by Anton Shilov
03/14/2013 | 11:50 PM
Microsoft Corp. has only sold about 1.5 million Surface devices, including those based on Windows 8 Pro operating system as well as Windows RT OS, according to a media report. The slow start of Microsoft’s own-brand tablets emphasizes slow start of the new Windows on slates in general because of limited amount of apps as well as rather high prices.
The world’s largest software company only sold about 1.1 million Surface RT media tablets as well as 400 thousand Surface Pro business-oriented slates, according to a report from Bloomberg news-agency, which cites people with knowledge of Microsoft's sales. Microsoft started to sell its Surface RT tablet in late October, 2012, whereas the Surface Pro only hit the market in February, 2012. Despite of higher price, it looks like the latter is in much higher demand than the former.
Still, there are fundamental reasons in the weakness of tablets based on Microsoft Windows 8 and Windows RT platforms: the number of apps is lower compared to the number of apps for Apple iOS and Google Android operating systems, the prices for Microsoft Surface family of tablets are rather high and the metro user interface is still too unfamiliar for the majority of end-users.
“Some of the reason is Windows 8’s awkwardness and compromise in trying to bridge the two platforms and some is that it will take time to deliver more compelling form factors and lower prices and a richer ecosystem of developers and apps for the Microsoft store. There is room for skepticism after the sluggish start so far with Windows 8, but there is also reason for optimism about the second half of calendar 2013 when several improvements converge,” Rick Sherlund, an analyst with Nomura Equity Research.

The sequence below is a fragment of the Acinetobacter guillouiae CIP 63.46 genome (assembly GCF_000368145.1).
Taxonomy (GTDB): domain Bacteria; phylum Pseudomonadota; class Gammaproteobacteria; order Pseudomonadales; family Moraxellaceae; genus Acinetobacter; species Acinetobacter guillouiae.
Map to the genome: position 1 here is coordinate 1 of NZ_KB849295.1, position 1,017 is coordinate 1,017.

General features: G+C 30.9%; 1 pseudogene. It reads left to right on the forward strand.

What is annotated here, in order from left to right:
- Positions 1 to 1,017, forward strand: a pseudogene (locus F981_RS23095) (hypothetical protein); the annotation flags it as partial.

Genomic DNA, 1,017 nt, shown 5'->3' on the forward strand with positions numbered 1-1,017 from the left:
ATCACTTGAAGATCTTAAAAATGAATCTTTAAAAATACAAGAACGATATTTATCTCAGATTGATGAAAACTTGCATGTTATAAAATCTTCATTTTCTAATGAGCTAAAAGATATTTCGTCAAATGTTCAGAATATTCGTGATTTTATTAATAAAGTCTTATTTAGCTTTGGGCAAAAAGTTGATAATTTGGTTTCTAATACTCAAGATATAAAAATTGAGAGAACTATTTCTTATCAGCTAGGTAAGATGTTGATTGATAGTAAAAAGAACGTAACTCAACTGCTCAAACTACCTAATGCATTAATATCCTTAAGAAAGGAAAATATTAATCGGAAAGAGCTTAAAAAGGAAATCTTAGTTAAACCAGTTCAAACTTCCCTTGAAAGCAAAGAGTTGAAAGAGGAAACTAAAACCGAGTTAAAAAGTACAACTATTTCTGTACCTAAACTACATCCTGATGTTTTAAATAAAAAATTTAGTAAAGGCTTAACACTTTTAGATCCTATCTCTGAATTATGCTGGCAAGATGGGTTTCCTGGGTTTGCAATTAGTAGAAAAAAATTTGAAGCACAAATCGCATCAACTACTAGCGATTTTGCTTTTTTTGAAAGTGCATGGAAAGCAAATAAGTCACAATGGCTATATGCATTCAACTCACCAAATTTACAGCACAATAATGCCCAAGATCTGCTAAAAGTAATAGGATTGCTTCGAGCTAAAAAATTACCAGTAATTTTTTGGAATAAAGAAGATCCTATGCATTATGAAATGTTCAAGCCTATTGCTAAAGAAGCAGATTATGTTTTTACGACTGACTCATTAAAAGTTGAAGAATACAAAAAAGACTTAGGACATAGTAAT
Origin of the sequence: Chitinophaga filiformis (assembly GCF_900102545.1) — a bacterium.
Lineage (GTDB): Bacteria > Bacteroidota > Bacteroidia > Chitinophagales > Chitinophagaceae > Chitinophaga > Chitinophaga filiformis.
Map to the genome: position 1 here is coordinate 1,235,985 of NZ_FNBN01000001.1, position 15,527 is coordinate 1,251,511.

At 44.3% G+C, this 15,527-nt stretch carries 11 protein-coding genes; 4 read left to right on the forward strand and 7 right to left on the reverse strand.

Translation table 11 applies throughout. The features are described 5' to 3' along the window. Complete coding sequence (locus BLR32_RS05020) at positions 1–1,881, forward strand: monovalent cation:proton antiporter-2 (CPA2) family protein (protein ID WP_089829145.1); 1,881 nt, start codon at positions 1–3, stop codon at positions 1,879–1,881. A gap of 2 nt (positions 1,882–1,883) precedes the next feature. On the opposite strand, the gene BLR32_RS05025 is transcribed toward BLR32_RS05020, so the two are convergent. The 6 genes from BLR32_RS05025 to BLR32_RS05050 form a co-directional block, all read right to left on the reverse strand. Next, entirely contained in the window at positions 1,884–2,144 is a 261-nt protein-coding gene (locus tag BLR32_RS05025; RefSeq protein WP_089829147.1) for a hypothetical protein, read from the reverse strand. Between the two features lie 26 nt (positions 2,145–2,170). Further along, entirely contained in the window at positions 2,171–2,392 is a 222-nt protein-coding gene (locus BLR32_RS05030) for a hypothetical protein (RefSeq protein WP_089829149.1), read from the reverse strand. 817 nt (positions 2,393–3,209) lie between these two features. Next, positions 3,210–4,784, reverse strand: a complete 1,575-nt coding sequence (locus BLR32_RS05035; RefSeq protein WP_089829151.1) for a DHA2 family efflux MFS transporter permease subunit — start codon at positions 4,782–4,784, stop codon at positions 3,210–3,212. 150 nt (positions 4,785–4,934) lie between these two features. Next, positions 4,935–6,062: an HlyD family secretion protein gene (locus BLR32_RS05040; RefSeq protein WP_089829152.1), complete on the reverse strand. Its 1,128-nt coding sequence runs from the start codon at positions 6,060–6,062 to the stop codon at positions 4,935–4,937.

While Microsoft may be unhappy with the progress made by Surface in general and Surface RT in particular, there are companies that feel even bitter. Last week Samsung Electronics, one of the world’s largest consumer electronics companies as well as a leading maker of personal computers, said it would stop selling its Ativ Tab media tablet powered by Microsoft Windows RT operating system because of weak sales forecasts and low demand. Moreover, the majority of hardware makers even have not released anything based on Windows RT in general.
In fact, aside from Microsoft’s Surface RT, there are only three media tablets from major brands running Windows RT available on the market: Asus VivoTab RT, Dell XPS 10 and Lenovo IdeaPad Yoga 11.